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Today is the “international day for drawing attention to women excelling in technology”.

Ada Lovelace Day was started by Suw Charman-Anderson, who has been in tech for years, but only recently began to speak out about the issue of how male-dominated the tech sphere is. Today she wrote:

I’ve mainly stayed away from the discussion of gender issues in technology. I didn’t think that I had any real expertise to share. But over the last six months, after many conversations, it has become clear that many of my female friends in tech really do feel disempowered. They feel invisible, lacking in confidence, and unsure how to compete for attention with the men around them.

Then I see the stupid puerile misogynistic manner with which some of the more powerful voices in the tech community – some of them repeat offenders – treat women, and it makes me very cross indeed. The objectification of women is bad enough when it’s done by the media, but when it’s done by a conference organiser or tech commentator or famous tech publication, what message does it send? Nothing but “You will never be taken seriously, but we might take notice of you if you’re hot.”

So, what’s Ada Lovelace Day about? Ada Lovelace was arguably the first computer programmer, condensing and expanding the notes for Charles Babbage’s analytical engine in the 1840s. Although it was Babbage’s design, Lovelace was the one who saw its potential. Although there are, perhaps predictably, plenty of people ready to argue she didn’t contribute all that much to the history of computing after all.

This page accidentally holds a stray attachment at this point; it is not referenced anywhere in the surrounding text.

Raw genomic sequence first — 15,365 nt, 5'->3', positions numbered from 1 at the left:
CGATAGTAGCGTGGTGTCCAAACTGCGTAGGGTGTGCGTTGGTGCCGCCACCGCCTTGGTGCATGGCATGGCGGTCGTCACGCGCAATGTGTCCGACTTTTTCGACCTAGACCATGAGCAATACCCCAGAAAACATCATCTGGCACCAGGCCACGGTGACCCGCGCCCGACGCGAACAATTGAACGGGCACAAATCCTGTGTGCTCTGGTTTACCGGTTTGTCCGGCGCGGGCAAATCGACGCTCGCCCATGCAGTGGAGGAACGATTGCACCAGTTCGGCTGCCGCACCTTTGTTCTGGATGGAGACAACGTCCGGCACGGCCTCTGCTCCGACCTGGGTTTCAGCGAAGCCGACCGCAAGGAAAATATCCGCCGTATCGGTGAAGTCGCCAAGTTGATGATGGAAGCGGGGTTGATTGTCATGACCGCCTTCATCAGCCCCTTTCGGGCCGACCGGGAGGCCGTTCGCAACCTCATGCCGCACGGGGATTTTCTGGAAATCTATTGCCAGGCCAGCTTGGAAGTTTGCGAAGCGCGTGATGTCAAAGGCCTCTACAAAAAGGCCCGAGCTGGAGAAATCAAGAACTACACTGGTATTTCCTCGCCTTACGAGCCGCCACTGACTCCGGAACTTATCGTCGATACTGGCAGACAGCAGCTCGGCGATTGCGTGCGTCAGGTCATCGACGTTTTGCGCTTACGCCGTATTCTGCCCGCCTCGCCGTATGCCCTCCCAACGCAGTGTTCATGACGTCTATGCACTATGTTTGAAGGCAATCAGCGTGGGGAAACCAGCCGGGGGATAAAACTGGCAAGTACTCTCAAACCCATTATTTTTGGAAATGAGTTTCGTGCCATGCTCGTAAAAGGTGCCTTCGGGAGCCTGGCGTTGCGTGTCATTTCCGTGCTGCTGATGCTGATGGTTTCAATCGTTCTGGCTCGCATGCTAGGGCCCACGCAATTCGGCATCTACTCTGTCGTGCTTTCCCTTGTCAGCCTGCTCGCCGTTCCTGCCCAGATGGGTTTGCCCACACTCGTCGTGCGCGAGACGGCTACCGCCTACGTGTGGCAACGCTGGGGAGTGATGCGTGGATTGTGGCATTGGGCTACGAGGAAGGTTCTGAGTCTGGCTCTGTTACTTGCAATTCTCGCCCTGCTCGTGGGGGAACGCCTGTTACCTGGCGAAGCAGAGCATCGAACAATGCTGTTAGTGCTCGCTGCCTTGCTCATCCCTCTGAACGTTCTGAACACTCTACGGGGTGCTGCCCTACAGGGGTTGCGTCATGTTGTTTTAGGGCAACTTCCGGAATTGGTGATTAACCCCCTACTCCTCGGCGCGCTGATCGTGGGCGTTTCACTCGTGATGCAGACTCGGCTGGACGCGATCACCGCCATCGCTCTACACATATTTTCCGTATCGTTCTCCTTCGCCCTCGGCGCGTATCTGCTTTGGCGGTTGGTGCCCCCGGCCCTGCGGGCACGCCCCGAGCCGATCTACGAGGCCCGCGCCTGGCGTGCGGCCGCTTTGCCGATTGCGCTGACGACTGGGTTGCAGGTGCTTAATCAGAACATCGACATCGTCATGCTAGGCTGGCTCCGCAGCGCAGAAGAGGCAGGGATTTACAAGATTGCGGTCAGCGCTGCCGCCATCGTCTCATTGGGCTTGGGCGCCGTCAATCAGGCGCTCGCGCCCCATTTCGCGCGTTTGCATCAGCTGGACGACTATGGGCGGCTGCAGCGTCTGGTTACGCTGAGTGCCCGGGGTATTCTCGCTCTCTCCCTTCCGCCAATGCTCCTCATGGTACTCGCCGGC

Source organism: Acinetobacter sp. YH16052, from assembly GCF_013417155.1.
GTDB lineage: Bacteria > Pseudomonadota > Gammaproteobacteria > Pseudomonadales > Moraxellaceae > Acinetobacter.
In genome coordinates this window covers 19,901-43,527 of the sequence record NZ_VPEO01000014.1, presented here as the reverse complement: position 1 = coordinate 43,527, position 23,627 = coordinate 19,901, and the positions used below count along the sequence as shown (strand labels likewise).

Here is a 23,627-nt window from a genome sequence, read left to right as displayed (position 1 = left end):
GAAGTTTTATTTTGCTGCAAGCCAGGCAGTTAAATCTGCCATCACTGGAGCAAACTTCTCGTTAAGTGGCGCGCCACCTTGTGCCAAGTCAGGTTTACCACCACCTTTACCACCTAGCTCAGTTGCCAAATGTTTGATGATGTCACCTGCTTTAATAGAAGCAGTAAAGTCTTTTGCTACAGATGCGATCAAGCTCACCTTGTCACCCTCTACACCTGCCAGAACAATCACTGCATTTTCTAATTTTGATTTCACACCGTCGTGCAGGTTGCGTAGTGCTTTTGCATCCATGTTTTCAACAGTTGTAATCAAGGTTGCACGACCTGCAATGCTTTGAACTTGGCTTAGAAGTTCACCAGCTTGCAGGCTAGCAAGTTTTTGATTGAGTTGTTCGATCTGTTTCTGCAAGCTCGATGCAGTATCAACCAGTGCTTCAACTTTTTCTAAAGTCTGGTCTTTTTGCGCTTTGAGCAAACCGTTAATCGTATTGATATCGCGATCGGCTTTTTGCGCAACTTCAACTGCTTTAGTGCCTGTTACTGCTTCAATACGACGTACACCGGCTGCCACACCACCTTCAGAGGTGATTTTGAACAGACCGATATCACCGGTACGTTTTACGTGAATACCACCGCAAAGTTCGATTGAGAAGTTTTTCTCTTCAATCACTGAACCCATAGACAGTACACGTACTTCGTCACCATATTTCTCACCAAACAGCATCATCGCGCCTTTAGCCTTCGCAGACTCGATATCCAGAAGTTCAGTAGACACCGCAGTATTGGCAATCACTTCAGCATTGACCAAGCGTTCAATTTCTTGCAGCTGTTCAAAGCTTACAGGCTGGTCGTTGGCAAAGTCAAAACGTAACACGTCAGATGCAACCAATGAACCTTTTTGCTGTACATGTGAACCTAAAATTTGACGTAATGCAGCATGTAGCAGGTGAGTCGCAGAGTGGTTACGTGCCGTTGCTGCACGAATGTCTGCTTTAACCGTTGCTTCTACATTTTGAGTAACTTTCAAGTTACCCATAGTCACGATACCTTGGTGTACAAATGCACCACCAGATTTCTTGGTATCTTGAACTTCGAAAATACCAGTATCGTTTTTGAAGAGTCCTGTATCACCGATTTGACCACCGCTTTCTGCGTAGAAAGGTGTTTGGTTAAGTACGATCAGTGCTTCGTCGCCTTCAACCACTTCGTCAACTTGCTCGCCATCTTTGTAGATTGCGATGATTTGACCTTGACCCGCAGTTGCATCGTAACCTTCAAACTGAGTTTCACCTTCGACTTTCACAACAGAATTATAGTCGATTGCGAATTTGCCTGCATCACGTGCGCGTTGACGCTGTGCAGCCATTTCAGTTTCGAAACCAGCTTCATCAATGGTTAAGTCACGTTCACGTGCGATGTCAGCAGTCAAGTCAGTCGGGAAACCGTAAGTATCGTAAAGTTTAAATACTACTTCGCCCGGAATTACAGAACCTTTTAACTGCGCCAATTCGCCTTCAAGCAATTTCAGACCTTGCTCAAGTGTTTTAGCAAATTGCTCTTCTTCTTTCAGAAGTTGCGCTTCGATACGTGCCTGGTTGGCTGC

But the idea of Ada Lovelace Day is to profile modern-day women working in tech. Women have been involved in tech since the very beginning and, even though the profession is male-dominated, they are still working in tech now.

Only a few days ago, Barbara Liskov became the second woman ever to win the prestigeous Turing award. She was also the first woman to get a PhD from a computer science department.

Yet many efforts to address the issue of sexism in tech come across as token and patronising.

I promised to take part months ago, but unfortunately I totally forgot to actually prepare anything specific. Obviously I use tech a lot – that’s what the feminist blogosphere is all about, after all. And it’s pretty crucial to my actual job, too. But what about women who are working in tech?

For me, I was lucky to have a lot of techy role-models early on, including one of my aunts – she taught student-teachers, the vast majority of them women, how to use technology in the classroom. If you were in primary school in the UK in the ’80s, you might remember learning how to programme those turtle robots? That’s one of the things she worked on, and we had stacks of them in my house growing up.

So, I’m going to leave this open: who are the women in tech in your life who’ve influenced you?

Image shared by adafruit on Flickr, under a Creative Commons license